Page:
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(CNN) It started with allegations of fraud amid contested national elections.
Now, after multiple postponements, Bolivians will finally vote Sunday to choose a new president, vice president, and Legislative Assembly.
Election chaosWhen Bolivians went to the polls in October 2019, few were prepared for the bloodshed that would follow.
It was clear the contest would come down to two candidates: long-time incumbent President Evo Morales and former President Carlos Mesa.
In 2003, he was serving as vice president when then President Gonzalo Sánchez de Lozada resigned following massive protests.
When it resumed about 24 hours later, Morales' modest lead surged, putting him across the threshold to avoid a runoff.
An Organization of American States (OAS) election audit released a few weeks later claimed there was "intentional manipulation" and "serious irregularities" in the vote count.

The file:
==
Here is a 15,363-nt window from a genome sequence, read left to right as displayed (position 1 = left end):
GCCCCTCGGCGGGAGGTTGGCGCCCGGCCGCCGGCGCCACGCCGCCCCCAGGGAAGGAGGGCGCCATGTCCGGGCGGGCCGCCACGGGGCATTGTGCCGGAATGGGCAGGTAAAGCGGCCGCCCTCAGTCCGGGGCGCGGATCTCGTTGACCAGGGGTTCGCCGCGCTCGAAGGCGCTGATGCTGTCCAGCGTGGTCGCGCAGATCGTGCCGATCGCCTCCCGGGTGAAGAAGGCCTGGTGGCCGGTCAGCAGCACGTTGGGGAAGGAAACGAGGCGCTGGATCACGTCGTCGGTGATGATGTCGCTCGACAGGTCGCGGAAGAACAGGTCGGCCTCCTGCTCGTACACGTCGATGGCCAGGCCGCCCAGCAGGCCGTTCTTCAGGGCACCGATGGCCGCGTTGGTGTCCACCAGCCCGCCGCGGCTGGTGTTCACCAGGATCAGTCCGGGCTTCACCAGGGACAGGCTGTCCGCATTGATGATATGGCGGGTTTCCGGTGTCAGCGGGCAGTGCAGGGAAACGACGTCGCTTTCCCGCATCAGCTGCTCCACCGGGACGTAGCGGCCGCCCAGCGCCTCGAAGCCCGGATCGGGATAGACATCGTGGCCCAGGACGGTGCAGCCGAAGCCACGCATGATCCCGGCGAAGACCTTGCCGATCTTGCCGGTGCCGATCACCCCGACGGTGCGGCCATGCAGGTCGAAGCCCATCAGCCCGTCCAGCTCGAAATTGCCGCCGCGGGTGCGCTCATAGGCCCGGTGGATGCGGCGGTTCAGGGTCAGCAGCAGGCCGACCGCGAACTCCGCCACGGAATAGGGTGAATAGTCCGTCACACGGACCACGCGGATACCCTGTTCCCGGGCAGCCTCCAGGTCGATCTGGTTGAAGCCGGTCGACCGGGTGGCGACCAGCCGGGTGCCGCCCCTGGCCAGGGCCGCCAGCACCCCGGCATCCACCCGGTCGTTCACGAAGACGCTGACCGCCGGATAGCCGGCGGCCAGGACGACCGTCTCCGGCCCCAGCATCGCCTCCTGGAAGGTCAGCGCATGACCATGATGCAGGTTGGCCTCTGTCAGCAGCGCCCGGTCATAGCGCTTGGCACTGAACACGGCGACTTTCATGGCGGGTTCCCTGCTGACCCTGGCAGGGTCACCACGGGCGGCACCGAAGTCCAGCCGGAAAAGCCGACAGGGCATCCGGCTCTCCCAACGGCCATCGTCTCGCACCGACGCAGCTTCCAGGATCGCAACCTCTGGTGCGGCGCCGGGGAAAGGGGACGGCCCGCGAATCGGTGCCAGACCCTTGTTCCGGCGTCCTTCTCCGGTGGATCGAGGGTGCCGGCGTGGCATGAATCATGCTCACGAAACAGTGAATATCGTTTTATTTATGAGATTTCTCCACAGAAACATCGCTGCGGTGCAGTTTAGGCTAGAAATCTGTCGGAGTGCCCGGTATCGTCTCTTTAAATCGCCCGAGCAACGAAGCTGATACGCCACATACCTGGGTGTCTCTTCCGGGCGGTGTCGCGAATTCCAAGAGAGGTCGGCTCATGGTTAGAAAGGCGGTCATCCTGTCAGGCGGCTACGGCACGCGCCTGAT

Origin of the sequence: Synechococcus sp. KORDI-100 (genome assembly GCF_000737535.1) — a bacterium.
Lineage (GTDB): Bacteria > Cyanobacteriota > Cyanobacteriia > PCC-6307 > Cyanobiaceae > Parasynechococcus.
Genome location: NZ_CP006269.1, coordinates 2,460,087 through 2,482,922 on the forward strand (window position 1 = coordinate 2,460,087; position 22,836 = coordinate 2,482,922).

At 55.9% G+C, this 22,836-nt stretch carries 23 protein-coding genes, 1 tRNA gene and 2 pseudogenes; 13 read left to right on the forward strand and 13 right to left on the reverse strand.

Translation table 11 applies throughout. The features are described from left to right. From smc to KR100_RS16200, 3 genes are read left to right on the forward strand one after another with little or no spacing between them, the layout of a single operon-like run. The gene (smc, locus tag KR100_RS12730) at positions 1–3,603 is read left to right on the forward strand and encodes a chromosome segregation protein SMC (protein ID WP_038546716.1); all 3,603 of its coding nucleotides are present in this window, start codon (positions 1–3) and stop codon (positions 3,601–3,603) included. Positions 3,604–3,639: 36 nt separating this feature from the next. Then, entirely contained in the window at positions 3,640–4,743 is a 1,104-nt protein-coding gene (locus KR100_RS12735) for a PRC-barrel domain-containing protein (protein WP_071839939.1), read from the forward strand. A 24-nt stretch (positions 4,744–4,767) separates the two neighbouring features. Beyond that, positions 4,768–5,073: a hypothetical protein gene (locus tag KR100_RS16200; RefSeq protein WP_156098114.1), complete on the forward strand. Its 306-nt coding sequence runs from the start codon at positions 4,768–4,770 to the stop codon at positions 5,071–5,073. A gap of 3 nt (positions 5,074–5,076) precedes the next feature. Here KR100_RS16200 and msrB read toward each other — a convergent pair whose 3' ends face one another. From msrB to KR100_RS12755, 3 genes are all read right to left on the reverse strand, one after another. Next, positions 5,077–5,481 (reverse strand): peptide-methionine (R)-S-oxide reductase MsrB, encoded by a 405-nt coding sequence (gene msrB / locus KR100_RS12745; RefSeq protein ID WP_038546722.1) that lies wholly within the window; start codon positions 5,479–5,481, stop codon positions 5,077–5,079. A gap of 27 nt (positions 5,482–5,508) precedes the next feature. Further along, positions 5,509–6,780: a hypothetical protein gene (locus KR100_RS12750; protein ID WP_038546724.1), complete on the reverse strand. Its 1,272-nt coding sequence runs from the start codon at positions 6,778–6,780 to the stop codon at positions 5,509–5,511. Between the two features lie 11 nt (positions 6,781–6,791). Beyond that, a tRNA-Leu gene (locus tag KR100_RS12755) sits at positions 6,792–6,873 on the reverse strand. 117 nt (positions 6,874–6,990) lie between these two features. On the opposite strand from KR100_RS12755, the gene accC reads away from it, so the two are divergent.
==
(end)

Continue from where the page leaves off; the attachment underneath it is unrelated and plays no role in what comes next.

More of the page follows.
Amid public pressure and a call from the commander of the country's military forces to step down, Morales fled Bolivia .
She promised swift new elections, but a year later, those elections are only just now happening after a series of broken promises.
Then, soon after Bolivia announced its first confirmed case of the coronavirus March 10, the elections were put on indefinite hold.
In the long-term, the next president will face a fiercely partisan mood in the country and a potentially divided government.
Put another way, disputes over the election's outcome might only be the beginning of the next president's problems.

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